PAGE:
And, again rising in his defense, that's pretty fair. Forbes is batshit crazy, meaning he may have a shot at her. She's prone to spouting Shakespeare, petty larceny and horrific lies. She also has a Spitz named Cuspidor and a leading role in the new show, "The Goldfish Follies". To promote the show, she passes out goldfish to everyone she meets, and always has a handful of the critters with her. This is what passes for rational behaviour in the mind of Penny Forbes.

"I took time out to look at Penny. She'd placed a pitcher of water in front of her, tied a shoelace to a bread stick, and was fishing for two dead goldfish that were half submerged in the pitcher of water. She was so intent on what she was doing that I didn't disturb her. But I prayed something to the effect that the waiter wouldn't drop the steaks when it came time to serve us." (222)

Kind of adorable, and again, kind of funny. Except for the fact that the female lead spends the entire book carrying a purse filled with dead fish. Will Mitchell evidently has a more casual view of death than the rest of the Western world. Rather than being pleasantly quirky, Penny is outright creepy (and, presumably, kind of stinky).

The mystery portion of the mystery isn't badly constructed, but Mr. Mitchell never really generates the tension that it needs to succeed. Lash and Penny are both protected by God's love of fools and madmen - there's never really any doubt that Lash will catch the real killer and they'll wind up happily together. Even during the mandatory held-at-gunpoint climax, it is difficult to muster any sort of real anxiety for the situation. The villain monologues for six pages to prove how clever the author was - a cleverness that is ultimately undermined by the bad guy being the most obviously unpleasant person in the book (not Lash).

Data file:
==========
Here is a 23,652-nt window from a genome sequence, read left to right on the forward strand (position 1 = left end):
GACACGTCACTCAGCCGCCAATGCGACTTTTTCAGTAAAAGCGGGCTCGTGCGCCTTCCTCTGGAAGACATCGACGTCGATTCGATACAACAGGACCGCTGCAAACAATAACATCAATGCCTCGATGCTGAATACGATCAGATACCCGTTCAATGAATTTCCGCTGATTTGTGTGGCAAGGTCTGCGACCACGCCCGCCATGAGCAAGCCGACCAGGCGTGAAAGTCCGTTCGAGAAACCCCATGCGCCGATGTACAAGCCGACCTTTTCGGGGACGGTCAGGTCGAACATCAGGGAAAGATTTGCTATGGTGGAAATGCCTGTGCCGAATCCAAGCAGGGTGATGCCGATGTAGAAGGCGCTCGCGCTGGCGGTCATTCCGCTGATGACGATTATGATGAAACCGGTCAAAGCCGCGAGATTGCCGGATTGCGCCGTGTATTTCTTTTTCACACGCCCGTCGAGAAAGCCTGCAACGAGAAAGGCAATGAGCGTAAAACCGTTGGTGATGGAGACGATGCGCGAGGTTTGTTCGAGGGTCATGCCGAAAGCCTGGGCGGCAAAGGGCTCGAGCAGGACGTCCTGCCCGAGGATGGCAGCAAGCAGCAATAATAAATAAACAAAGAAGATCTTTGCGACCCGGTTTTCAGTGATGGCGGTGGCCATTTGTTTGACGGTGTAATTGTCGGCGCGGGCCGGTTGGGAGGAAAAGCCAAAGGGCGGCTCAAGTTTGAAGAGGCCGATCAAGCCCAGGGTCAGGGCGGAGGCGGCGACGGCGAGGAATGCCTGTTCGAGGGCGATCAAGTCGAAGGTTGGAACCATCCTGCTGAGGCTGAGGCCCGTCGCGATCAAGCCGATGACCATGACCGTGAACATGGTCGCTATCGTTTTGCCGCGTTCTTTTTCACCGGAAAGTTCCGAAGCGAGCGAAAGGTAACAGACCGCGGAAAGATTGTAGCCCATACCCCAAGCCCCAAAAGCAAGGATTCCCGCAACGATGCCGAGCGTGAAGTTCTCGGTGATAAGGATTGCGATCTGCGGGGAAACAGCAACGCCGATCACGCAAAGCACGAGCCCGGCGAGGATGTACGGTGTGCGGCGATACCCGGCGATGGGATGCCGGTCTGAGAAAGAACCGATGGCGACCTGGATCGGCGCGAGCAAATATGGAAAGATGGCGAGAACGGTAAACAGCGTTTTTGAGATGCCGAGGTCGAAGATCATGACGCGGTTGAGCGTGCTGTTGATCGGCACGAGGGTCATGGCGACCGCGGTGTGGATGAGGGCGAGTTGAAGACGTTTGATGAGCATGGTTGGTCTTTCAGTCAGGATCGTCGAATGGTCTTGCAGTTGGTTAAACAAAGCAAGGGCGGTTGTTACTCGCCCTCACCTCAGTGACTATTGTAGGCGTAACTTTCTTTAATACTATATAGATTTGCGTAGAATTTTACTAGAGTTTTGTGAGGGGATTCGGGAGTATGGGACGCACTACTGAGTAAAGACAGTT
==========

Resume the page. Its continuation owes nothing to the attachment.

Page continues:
The Goldfish Murders really is an awful book - a self-conscious, over-stylized pastiche that ultimately fails to entertain the reader. That's not to say it is completely without its moments - Mr. Mitchell's work is simply too weird to be dismissed completely. A few of the author's decisions are goofy enough to take on a life of their own, and, combined with the jaw-dropping lunacy of Penny Forbes, there are certainly some enjoyable moments... if not in the way they were originally intended.